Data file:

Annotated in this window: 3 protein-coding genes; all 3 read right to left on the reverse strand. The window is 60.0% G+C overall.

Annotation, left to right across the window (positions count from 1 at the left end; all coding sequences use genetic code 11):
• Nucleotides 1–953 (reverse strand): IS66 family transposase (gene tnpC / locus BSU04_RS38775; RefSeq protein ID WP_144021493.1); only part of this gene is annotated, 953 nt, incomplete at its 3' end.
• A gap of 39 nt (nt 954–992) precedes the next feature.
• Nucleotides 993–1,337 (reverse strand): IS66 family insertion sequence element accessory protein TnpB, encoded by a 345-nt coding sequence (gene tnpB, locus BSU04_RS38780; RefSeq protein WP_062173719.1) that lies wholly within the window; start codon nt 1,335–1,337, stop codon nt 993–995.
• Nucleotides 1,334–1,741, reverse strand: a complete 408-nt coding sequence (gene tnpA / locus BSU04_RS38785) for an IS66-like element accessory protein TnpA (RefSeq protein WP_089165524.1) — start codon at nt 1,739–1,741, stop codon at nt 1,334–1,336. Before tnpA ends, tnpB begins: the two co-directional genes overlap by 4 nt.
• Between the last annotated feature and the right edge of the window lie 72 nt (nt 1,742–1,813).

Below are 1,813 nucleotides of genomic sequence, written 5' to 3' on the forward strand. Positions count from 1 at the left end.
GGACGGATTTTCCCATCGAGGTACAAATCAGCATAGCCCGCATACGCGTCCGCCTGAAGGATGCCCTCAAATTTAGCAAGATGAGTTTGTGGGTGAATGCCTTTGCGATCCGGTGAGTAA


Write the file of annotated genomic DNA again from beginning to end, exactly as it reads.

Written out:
Annotated in this window: 3 protein-coding genes; all 3 read right to left on the reverse strand. The window is 60.0% G+C overall.

Annotation, left to right across the window (positions count from 1 at the left end; all coding sequences use genetic code 11):
• Nucleotides 1–953 (reverse strand): IS66 family transposase (gene tnpC / locus BSU04_RS38775; RefSeq protein ID WP_144021493.1); only part of this gene is annotated, 953 nt, incomplete at its 3' end.
• A gap of 39 nt (nt 954–992) precedes the next feature.
• Nucleotides 993–1,337 (reverse strand): IS66 family insertion sequence element accessory protein TnpB, encoded by a 345-nt coding sequence (gene tnpB, locus BSU04_RS38780; RefSeq protein WP_062173719.1) that lies wholly within the window; start codon nt 1,335–1,337, stop codon nt 993–995.
• Nucleotides 1,334–1,741, reverse strand: a complete 408-nt coding sequence (gene tnpA / locus BSU04_RS38785) for an IS66-like element accessory protein TnpA (RefSeq protein WP_089165524.1) — start codon at nt 1,739–1,741, stop codon at nt 1,334–1,336. Before tnpA ends, tnpB begins: the two co-directional genes overlap by 4 nt.
• Between the last annotated feature and the right edge of the window lie 72 nt (nt 1,742–1,813).

Below are 1,813 nucleotides of genomic sequence, written 5' to 3' on the forward strand. Positions count from 1 at the left end.
GGACGGATTTTCCCATCGAGGTACAAATCAGCATAGCCCGCATACGCGTCCGCCTGAAGGATGCCCTCAAATTTAGCAAGATGAGTTTGTGGGTGAATGCCTTTGCGATCCGGTGAGTAA